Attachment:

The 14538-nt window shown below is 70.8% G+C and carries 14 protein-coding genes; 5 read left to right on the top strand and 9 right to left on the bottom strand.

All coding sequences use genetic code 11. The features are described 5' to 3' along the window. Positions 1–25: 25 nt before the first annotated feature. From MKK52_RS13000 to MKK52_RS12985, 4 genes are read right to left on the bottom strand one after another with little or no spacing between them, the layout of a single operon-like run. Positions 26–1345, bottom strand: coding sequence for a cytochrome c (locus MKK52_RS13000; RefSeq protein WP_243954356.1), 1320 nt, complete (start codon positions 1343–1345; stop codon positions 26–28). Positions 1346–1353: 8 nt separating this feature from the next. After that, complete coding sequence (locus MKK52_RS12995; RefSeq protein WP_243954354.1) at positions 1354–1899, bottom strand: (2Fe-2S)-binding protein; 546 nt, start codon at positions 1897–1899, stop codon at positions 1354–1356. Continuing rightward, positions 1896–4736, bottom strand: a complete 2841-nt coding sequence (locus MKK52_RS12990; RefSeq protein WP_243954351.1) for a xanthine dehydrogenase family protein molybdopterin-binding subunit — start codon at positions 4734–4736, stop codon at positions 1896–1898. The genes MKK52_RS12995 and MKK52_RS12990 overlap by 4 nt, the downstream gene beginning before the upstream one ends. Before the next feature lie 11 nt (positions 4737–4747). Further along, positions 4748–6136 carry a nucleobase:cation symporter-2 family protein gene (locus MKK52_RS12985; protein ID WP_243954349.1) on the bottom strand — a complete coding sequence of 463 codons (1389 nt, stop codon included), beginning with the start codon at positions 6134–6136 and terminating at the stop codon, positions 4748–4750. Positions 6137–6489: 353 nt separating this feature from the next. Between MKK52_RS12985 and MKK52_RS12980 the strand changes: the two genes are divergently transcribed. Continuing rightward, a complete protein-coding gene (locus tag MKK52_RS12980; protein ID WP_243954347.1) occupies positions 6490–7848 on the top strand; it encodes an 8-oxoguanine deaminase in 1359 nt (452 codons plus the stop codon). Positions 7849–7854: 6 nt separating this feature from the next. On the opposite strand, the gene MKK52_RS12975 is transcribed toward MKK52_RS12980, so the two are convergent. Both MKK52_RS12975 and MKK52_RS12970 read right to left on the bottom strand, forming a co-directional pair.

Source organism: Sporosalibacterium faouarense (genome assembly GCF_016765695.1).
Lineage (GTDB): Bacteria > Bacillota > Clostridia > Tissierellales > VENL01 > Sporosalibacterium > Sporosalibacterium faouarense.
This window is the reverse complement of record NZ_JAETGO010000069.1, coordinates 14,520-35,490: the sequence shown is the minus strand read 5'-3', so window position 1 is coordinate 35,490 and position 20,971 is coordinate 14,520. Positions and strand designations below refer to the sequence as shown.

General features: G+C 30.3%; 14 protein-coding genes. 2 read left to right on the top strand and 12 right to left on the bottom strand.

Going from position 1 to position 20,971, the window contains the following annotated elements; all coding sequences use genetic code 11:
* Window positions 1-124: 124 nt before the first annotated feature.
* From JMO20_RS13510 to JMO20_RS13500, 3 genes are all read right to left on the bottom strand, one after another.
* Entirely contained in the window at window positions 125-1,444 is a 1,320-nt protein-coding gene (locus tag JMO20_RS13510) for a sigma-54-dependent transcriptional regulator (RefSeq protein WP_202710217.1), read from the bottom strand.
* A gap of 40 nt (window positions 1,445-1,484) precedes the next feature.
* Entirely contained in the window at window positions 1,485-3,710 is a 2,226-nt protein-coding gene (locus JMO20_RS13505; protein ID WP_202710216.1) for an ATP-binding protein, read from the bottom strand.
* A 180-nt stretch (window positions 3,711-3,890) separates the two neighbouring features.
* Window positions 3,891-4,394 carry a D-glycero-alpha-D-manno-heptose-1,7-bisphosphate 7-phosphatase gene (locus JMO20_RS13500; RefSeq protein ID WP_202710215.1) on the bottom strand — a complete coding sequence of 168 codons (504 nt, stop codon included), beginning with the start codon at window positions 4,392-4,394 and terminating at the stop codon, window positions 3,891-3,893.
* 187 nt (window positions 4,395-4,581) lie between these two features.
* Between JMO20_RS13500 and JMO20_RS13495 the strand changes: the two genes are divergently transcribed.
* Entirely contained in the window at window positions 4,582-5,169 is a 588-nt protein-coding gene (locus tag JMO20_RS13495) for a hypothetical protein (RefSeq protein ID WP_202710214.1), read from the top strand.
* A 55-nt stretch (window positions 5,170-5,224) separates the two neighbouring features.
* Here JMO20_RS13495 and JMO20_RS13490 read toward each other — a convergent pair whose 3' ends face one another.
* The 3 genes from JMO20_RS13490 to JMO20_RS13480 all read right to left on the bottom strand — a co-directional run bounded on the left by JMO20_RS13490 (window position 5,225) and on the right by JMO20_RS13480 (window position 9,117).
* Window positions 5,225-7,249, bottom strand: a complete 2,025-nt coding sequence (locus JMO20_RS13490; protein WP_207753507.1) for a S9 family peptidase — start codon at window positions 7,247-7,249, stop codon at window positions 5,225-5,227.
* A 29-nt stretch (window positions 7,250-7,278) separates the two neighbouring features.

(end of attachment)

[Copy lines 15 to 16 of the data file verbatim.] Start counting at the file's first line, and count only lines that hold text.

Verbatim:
* 187 nt (window positions 4,395-4,581) lie between these two features.
* Between JMO20_RS13500 and JMO20_RS13495 the strand changes: the two genes are divergently transcribed.